Tag Archives | YouTube

YouTube Gets an Android Remote With One Neat Feature

Google’s YouTube Remote app for Android might ease the pain of changing the channel on web video, so to speak.

The free app controls YouTube Leanback on the desktop or on Google TV. Once synced by user account on both devices, the app can play, pause, rewind, fast forward and adjust volume on YouTube clips. But the killer feature, I think, is the ability to find new videos or add them to a queue.

Back when I subscribed to cable, changing channels was the most inelegant part of the experience. You press the “guide” button, and your picture becomes a thumbnail, surrounded by a wall of programming information. Because this is so distracting, you’re under pressure — from your family or whoever else is watching — to find a new channel as quickly as possible so you can get back to the big screen.

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SpeakerText: Search and Share Your Favorite Video Snippets

David Spark is a veteran tech journalist who’s been covering the TechCrunch Disrupt conference for Yammer. Check out more of Spark’s coverage on Yammer’s blog.

I’ve always felt that the failure of video online has been its lack of visibility. Over the past few years there have been a variety of techniques deployed to search and discover video. But generally, all the content that’s available to search is the title, tags, and description of the video. Some sites have tried to crowdsource the problem with visitors tagging videos. And others have tried to solve this problem through transcription of videos, such as Fora.tv. It’s a good solution for spoken word videos, but it fell short because the solution is isolated to one specific site and service. Everyzing (now Ramp) did an excellent job of transcribing audio and video content but it didn’t make it easy to share.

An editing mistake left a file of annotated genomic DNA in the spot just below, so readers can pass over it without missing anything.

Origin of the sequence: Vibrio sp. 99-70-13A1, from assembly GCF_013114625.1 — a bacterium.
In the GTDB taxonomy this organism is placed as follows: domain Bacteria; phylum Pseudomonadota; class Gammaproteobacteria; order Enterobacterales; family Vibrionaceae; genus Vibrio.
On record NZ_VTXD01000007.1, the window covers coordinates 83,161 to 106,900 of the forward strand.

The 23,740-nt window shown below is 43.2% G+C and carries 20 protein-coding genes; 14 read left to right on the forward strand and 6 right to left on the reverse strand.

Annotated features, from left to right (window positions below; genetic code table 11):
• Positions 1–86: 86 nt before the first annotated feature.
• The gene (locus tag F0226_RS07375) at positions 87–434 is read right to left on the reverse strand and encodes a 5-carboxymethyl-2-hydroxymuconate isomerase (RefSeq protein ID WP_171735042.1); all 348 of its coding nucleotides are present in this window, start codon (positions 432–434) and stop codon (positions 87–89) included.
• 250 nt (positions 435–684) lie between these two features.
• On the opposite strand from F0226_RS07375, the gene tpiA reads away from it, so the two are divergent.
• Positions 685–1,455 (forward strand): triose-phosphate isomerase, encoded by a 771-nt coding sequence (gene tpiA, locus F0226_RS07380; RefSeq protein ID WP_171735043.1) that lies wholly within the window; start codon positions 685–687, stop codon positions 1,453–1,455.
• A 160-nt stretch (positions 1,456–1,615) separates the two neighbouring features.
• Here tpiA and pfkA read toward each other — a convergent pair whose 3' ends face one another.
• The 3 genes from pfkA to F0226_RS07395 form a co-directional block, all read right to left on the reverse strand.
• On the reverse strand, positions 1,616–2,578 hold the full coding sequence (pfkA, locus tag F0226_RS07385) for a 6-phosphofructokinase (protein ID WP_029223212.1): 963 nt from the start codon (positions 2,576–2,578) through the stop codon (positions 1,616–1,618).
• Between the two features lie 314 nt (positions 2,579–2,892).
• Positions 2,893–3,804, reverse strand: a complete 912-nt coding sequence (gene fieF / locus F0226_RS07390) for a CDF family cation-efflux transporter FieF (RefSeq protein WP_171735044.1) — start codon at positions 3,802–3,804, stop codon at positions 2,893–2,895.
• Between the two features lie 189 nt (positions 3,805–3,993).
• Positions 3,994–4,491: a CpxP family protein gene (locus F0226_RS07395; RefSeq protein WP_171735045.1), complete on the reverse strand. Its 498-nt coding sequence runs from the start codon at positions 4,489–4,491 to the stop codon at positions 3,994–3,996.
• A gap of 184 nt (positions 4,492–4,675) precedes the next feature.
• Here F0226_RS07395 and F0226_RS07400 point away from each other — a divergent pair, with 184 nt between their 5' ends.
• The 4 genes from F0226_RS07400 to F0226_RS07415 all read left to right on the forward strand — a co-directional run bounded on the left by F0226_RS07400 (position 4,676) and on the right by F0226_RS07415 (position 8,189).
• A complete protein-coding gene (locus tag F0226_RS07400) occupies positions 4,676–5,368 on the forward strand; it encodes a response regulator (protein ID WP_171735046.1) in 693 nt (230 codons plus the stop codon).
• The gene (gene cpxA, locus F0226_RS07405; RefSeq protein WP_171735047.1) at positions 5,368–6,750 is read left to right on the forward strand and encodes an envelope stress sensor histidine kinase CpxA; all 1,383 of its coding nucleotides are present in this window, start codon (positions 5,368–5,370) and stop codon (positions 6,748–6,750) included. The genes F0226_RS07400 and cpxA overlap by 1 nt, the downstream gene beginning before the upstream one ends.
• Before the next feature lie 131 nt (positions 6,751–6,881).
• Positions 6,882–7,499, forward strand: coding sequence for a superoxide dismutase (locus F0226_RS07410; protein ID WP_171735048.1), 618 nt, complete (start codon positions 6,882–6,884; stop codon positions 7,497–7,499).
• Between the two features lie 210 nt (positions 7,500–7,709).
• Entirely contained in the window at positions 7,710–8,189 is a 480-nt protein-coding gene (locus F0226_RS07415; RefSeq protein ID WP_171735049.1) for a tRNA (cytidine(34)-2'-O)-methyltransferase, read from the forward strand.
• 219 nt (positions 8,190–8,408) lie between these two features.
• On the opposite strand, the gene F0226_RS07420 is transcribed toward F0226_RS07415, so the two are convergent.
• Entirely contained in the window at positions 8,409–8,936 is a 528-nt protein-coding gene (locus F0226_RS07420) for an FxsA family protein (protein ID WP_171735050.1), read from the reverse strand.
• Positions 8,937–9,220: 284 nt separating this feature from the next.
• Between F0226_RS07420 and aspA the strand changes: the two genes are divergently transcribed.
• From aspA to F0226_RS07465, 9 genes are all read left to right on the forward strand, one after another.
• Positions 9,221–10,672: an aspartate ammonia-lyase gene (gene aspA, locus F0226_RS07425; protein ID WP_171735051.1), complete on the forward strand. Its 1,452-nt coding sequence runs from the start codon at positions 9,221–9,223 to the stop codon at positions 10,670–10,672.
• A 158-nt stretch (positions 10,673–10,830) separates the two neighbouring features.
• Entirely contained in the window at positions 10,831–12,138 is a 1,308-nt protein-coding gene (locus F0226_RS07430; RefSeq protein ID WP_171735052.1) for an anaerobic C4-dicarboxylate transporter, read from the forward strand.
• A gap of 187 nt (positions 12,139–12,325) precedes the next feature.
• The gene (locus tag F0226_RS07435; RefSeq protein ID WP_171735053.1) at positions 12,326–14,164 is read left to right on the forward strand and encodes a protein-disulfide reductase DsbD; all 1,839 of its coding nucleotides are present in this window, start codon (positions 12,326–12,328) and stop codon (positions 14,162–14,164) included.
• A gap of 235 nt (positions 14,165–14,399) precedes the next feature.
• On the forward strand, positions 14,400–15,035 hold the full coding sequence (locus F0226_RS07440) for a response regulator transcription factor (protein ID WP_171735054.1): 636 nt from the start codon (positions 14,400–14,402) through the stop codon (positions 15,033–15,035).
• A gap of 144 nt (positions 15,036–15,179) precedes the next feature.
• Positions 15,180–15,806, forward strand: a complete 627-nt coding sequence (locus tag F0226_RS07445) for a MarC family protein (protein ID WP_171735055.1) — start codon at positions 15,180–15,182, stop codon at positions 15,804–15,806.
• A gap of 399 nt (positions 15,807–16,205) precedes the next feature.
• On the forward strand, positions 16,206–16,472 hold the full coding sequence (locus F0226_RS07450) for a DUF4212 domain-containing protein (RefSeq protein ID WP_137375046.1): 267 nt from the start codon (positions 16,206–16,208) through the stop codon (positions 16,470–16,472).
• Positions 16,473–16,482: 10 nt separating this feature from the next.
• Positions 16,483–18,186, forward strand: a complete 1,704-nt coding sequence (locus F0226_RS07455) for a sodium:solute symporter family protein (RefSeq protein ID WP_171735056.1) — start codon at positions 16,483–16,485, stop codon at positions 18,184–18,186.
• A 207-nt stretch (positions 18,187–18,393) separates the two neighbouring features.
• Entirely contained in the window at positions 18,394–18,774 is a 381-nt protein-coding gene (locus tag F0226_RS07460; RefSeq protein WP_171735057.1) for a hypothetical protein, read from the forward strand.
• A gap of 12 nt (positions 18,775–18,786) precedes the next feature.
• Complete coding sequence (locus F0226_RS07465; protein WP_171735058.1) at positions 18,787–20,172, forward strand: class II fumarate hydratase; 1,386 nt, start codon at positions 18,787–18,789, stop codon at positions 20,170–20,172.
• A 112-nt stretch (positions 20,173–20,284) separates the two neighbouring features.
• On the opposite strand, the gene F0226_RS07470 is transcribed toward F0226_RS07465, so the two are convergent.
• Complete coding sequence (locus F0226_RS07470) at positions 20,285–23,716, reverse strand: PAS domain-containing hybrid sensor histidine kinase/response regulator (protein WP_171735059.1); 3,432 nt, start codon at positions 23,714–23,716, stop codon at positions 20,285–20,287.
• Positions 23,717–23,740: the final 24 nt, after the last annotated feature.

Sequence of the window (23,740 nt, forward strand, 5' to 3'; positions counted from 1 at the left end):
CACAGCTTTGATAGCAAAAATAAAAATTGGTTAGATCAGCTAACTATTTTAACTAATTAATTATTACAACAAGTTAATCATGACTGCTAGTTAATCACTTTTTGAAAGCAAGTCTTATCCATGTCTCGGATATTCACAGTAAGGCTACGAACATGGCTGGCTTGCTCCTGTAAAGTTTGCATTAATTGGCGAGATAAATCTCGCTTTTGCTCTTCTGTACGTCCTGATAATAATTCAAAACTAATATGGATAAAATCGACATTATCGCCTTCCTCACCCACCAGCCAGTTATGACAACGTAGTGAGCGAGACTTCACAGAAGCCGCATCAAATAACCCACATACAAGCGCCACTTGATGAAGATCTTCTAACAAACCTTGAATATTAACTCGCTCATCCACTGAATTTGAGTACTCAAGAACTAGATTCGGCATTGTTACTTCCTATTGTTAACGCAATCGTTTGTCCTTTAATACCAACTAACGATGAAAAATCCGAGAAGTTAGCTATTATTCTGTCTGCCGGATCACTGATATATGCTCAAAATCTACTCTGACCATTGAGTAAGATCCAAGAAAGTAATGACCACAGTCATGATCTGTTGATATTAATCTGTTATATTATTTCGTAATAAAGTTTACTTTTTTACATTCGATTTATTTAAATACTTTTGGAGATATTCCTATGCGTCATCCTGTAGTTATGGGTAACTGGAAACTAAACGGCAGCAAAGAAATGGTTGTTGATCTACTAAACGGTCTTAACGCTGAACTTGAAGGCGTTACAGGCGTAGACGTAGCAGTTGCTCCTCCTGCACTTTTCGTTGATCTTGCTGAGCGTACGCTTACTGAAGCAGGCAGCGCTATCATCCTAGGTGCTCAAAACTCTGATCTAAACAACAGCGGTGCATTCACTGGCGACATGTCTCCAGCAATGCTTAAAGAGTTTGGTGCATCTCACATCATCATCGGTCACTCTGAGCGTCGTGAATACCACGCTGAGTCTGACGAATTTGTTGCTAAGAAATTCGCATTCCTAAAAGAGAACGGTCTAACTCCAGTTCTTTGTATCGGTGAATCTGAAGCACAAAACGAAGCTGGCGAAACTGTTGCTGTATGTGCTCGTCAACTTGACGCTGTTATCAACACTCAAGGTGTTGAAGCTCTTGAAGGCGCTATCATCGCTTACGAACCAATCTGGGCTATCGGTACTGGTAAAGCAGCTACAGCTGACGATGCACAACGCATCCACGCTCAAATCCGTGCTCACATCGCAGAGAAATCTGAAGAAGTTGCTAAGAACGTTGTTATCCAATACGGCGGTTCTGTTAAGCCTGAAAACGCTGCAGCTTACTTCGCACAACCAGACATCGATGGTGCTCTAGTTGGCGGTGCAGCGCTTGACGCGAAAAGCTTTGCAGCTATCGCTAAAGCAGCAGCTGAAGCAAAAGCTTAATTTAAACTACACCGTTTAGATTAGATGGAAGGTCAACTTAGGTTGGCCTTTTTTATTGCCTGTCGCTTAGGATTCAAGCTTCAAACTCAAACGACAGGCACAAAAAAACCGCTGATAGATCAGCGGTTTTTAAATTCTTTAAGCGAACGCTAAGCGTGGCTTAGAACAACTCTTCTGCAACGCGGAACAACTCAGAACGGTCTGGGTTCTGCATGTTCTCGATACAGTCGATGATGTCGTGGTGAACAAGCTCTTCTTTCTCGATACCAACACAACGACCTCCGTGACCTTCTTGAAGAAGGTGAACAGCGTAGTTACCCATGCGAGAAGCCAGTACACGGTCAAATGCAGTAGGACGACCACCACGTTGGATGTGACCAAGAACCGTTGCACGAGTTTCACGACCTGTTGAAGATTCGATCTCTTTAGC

At TechCrunch Disrupt I saw SpeakerText, a far more useful “anybody can use” tool for video transcription and search that’s well integrated with social media. SpeakerText is a paid plugin that will currently transcribe your YouTube, Blip.tv, WordPress, Ooyala, and Brightcove videos and sync them with the content in the video, making it searchable via the text. Again, it’s only really good for spoken-word videos, but what I found most valuable is the ability to highlight a piece of text and share it via Twitter. When you do, it creates a shortened URL that goes directly to that portion in the video where the highlighted text is spoken. Watch the demo with SpeakerText’s founder, Matt Mireles.

Shameless plug: Enter Yammer’s “Workplace Communications Horror Story!” Sweepstakes for a chance to win a free iPad. Deadline is October 15th, 2010.


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Instant Everything

If Google Instant is a hit, Google–and its competitors–will presumably try to build similar interfaces for other services. In the meantime, there’s an unofficial site called YouTube Instant.


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YouTube's On-Again, Off-Again Relationship With Premium

Let’s play a game. Go to YouTube’s home page and try to find the premium content — the movies and television shows from big studios — without resorting to search. Come back here once you’ve given up.

A year ago, getting to that content was a lot easier. YouTube’s home page had a “Shows” tab that took you directly to a page filled with professionally-produced episodes and clips. The top of the page, as captured in July 2009 by the Wayback Machine, promoted clips from Jimmy Kimmel Live, manga from Funimation and full episodes of the Larry Sanders Show. Down below were clips from ABC’s World News With Charlie Gibson, and cooking tutorials from the New York Times.